Let’s go to a wedding

Let’s go to a wedding

This time of year is very reflective for some people. Usually older people. Remember what it was like to think that Yom Kippur was only a fast day, a day your parents made you sit in shul for hours and hours? What a bummer. And then you grew up and started learning the seriousness of the day, and about the 10 days leading up to that day. Reading the words in the machzor that imply your fate has now been sealed. If only we knew. Good? Bad? Life? Death? Fat? Thin?

Yes, there will be humor in this column. Lord knows that this past year was very serious, and I want this column to try to make you smile, not worry about if it is safe for you to leave your house this year. My mantra, as of late, has been “It is what it is.” And that still holds true.

While reflecting on this year, I was thinking about all of the simchas that I am going to miss. Team Avelut, as I have begun calling Husband #1 and me, will be missing about seven weddings in the next two months alone. And these are weddings that we really, really would like to be at, but it is what it is. It started me thinking about weddings today versus weddings 27 years ago.

When I was single, my line to everyone was, “Gee, I hope that I can get married before Yiddin goes out of style.” Yiddin was one of the simcha dances that the wedding guests (men on one side and women on the other) would perform at the wedding. Even the bride and groom got in on the fun. And it wasn’t just Yiddin, there were a whole bunch of songs that people would dance to, wedding after wedding after wedding. It really was an aerobic exercise to attend these simchas. I even remember my mother hosting a dance class for her friends to learn all of these simcha dances for my wedding. It was sort of like a cult for modern Orthodox women, going to simcha dance once or twice a week. (Since my mom wasn’t part of that cult, we had to have this private class. I am almost positive that it might have been more than one class, but I am not sure. Doesn’t matter.) I even remember going to the Granit Hotel for Pesach and the most popular activity was simcha since class. Don’t worry, it was only for women, and the glass was probably covered with newspaper so no men could look in at the class. Oy vey. So shtark. It’s really geshmack to be a yid. (You may google that expression. It is a good thing, though.)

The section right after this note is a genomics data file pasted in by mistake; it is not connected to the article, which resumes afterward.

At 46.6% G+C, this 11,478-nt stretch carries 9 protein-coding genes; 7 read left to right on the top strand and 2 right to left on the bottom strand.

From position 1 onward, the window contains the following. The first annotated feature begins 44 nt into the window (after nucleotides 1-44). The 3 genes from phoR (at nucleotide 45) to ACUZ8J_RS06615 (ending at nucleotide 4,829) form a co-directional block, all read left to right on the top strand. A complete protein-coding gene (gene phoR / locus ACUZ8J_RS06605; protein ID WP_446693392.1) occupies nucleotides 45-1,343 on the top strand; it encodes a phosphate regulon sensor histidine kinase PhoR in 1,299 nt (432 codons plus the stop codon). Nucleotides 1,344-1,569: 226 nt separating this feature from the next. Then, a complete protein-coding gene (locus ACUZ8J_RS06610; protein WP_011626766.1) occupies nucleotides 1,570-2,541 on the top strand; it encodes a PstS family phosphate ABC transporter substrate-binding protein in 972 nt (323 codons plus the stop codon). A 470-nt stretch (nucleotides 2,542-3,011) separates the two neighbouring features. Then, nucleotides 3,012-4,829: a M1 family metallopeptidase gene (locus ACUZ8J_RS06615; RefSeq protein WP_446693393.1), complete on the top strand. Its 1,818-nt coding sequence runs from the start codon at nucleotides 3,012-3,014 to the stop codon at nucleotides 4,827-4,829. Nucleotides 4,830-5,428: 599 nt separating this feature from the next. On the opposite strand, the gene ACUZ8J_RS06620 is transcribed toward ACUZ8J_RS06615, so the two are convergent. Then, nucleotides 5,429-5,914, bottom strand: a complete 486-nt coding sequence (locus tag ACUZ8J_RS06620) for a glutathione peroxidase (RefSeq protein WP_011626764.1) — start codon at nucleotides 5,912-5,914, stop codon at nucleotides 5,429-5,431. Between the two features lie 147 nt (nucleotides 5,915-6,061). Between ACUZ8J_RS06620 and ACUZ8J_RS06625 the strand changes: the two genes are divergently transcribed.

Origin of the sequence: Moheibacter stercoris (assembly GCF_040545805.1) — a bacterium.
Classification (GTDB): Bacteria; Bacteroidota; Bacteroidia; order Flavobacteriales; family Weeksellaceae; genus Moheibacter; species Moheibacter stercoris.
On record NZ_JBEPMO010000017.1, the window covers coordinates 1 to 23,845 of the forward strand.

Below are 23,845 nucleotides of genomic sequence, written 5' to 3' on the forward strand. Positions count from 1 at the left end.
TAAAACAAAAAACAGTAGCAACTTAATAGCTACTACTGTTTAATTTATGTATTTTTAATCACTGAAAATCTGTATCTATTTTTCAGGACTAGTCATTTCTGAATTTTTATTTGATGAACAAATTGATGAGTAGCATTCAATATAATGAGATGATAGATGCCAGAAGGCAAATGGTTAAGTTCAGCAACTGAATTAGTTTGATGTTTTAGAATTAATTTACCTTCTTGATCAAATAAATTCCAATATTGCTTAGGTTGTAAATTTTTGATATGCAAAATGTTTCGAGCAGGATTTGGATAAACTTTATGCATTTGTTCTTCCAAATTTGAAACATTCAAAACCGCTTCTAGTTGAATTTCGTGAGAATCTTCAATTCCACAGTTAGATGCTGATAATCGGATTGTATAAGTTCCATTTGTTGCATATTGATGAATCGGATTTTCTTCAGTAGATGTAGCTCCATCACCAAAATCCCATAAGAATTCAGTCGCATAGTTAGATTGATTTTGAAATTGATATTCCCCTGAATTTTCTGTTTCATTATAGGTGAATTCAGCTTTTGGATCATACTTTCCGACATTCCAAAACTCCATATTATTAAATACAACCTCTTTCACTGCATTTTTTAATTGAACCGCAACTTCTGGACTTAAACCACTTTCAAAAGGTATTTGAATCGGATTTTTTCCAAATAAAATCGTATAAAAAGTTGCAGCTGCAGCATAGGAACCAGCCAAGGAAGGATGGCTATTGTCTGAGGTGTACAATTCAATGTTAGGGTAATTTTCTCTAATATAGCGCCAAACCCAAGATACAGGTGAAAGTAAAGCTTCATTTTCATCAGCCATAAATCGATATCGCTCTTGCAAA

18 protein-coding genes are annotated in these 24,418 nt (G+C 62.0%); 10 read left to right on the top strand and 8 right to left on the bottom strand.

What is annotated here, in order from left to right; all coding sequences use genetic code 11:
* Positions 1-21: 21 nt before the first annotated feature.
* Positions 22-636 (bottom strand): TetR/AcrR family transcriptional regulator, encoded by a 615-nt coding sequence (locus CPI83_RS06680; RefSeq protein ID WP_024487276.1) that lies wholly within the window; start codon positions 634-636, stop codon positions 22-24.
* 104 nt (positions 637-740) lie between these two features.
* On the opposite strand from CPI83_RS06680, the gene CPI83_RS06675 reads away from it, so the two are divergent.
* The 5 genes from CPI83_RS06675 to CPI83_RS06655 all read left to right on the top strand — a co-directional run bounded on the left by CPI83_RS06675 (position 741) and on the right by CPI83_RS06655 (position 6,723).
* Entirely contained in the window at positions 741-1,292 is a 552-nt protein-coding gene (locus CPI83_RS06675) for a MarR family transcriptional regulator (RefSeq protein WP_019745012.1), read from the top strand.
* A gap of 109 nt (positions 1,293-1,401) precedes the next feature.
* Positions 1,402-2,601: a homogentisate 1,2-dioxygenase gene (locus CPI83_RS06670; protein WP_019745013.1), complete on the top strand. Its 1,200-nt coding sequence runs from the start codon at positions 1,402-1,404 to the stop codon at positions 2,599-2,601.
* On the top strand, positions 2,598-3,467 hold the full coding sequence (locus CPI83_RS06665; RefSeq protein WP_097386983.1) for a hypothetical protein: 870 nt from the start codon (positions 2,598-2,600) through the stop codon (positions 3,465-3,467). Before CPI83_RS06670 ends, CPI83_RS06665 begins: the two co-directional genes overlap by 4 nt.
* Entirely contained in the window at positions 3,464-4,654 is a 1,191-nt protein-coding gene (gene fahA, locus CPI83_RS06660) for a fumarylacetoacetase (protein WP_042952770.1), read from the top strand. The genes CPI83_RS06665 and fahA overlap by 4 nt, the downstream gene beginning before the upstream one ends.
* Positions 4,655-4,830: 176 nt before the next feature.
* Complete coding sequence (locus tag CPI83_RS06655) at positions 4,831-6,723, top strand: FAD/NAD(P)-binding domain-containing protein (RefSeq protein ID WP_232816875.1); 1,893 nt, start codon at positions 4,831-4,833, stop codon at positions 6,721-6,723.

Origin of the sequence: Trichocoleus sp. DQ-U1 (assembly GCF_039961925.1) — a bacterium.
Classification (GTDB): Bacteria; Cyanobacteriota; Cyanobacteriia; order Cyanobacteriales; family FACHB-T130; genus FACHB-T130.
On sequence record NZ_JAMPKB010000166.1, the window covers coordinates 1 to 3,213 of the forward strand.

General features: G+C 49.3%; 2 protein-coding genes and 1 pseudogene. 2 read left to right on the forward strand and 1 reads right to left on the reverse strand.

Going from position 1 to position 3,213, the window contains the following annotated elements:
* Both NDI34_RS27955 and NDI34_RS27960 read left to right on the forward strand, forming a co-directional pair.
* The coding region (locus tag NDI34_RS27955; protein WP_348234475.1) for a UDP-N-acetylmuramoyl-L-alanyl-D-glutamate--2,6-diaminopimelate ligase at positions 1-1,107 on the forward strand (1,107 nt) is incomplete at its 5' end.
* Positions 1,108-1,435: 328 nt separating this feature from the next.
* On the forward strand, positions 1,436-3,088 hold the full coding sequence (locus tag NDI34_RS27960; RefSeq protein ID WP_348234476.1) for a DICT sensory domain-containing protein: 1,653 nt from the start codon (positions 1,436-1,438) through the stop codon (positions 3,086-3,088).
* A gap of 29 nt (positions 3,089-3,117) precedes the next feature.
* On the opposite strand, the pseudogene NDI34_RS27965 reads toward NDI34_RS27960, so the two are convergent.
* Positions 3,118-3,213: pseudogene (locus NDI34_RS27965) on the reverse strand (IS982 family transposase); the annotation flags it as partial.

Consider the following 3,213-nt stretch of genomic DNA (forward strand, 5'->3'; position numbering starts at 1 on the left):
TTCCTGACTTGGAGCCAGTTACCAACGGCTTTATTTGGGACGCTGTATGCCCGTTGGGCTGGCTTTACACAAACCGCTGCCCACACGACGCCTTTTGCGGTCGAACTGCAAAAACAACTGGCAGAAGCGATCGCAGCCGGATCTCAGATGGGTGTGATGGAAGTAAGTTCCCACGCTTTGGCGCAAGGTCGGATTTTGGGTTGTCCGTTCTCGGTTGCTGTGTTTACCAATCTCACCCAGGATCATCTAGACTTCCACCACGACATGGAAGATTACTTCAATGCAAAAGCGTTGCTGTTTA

I have no idea when weddings stopped having these dances. Not the slightest clue. It was sometime between August 20, 1995, and when we moved to Teaneck and started getting invited to grown-up weddings, after 2000 or so. A grown-up wedding is one you’re invited to because you are friends with the bride or groom’s parents, not the bride or groom.

That was also a really interesting realization. When did this happen? How do I not know any of the young people? Oh, right, BECAUSE I ARE NO LONGER CONSIDERED A YOUNG PERSON!!! Sorry, got a little carried away there.

The other things that has changed with weddings, this one for the good, is how the bride has her crew sitting on either side of her. Mothers, mothers-in-law, grandmothers, great grandmothers (if they are really blessed), aunts, etc. When did that genius at the wedding hall say, “You know what? Wouldn’t it be nice if the 98-year-old grandmother could sit next to her granddaughter the bride?” In my head, that is how it happened. And from then on, all the important ladies got to sit down and enjoy the bedeken. My mother and mother-in-law and grandmother were standing…. (This happened at all of the other weddings before my wedding as well, to be clear.)  So there is that lovely change. Don’t know when it happened, but it really took off. There must be some underground wedding chatter somewhere, dictating when and how changes are made. Wedding mafia maybe? Who knows?

This brings me to the wedding singer. It used to be the guy from the band with the nicest voice. Now it something else entirely and it is many columns worth of material, so we will end on that note. Pun intended. (Note, singers, music, get it? Sorry…)

Wishing you all an easy fast and a gmar tov. May your year be filled with simchas that you can attend and enjoy.

Banji Ganchrow of Teaneck is still hoping that they bring back Yiddin, even if her Oreos disagree with her vehemently!!!

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